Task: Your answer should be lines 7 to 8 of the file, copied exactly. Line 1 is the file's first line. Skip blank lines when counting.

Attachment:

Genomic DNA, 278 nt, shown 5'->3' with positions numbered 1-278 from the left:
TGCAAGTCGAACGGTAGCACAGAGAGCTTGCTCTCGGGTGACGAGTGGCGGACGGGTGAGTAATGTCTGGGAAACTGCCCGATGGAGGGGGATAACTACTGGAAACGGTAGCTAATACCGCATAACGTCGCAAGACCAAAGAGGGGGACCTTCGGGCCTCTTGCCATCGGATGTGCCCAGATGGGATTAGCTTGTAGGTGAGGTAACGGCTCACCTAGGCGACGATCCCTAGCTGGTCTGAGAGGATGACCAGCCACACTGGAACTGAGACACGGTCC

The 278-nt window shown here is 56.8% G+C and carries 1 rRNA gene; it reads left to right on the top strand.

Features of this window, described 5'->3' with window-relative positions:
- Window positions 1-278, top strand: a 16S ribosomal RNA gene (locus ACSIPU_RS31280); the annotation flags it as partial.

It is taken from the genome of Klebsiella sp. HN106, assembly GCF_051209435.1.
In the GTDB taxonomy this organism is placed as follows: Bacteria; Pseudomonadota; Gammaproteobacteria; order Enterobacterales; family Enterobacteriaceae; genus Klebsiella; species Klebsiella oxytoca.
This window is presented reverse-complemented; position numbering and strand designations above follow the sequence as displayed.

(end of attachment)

In the GTDB taxonomy this organism is placed as follows: Bacteria; Pseudomonadota; Gammaproteobacteria; order Enterobacterales; family Enterobacteriaceae; genus Klebsiella; species Klebsiella oxytoca.
This window is presented reverse-complemented; position numbering and strand designations above follow the sequence as displayed.